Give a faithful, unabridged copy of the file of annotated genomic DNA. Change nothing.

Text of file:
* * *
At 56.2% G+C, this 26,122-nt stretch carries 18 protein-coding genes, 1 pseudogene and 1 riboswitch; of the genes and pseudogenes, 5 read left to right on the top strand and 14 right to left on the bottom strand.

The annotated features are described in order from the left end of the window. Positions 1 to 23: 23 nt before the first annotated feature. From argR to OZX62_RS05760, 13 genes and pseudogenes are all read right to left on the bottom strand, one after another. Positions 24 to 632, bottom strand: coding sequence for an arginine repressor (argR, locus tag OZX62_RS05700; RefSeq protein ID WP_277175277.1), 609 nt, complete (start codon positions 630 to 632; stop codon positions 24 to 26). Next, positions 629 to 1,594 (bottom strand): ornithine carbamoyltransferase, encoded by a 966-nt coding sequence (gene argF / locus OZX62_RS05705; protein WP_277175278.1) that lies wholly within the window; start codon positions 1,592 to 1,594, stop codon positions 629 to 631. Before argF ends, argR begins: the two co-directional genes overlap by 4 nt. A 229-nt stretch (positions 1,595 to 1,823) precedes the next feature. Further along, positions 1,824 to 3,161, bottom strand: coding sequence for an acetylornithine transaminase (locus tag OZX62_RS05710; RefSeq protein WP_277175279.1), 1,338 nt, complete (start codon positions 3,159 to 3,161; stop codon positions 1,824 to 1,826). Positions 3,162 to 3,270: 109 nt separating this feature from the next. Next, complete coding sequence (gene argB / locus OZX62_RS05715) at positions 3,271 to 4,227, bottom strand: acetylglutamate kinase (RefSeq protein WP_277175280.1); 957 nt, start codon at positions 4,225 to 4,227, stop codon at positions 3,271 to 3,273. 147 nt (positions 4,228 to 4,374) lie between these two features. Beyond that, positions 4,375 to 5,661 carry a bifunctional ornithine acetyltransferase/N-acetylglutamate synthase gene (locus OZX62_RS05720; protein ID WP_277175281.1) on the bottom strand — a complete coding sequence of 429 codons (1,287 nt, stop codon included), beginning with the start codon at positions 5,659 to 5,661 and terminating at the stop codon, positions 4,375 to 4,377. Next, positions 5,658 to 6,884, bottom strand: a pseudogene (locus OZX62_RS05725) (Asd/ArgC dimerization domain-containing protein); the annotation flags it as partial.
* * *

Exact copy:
At 56.2% G+C, this 26,122-nt stretch carries 18 protein-coding genes, 1 pseudogene and 1 riboswitch; of the genes and pseudogenes, 5 read left to right on the top strand and 14 right to left on the bottom strand.

The annotated features are described in order from the left end of the window. Positions 1 to 23: 23 nt before the first annotated feature. From argR to OZX62_RS05760, 13 genes and pseudogenes are all read right to left on the bottom strand, one after another. Positions 24 to 632, bottom strand: coding sequence for an arginine repressor (argR, locus tag OZX62_RS05700; RefSeq protein ID WP_277175277.1), 609 nt, complete (start codon positions 630 to 632; stop codon positions 24 to 26). Next, positions 629 to 1,594 (bottom strand): ornithine carbamoyltransferase, encoded by a 966-nt coding sequence (gene argF / locus OZX62_RS05705; protein WP_277175278.1) that lies wholly within the window; start codon positions 1,592 to 1,594, stop codon positions 629 to 631. Before argF ends, argR begins: the two co-directional genes overlap by 4 nt. A 229-nt stretch (positions 1,595 to 1,823) precedes the next feature. Further along, positions 1,824 to 3,161, bottom strand: coding sequence for an acetylornithine transaminase (locus tag OZX62_RS05710; RefSeq protein WP_277175279.1), 1,338 nt, complete (start codon positions 3,159 to 3,161; stop codon positions 1,824 to 1,826). Positions 3,162 to 3,270: 109 nt separating this feature from the next. Next, complete coding sequence (gene argB / locus OZX62_RS05715) at positions 3,271 to 4,227, bottom strand: acetylglutamate kinase (RefSeq protein WP_277175280.1); 957 nt, start codon at positions 4,225 to 4,227, stop codon at positions 3,271 to 3,273. 147 nt (positions 4,228 to 4,374) lie between these two features. Beyond that, positions 4,375 to 5,661 carry a bifunctional ornithine acetyltransferase/N-acetylglutamate synthase gene (locus OZX62_RS05720; protein ID WP_277175281.1) on the bottom strand — a complete coding sequence of 429 codons (1,287 nt, stop codon included), beginning with the start codon at positions 5,659 to 5,661 and terminating at the stop codon, positions 4,375 to 4,377. Next, positions 5,658 to 6,884, bottom strand: a pseudogene (locus OZX62_RS05725) (Asd/ArgC dimerization domain-containing protein); the annotation flags it as partial.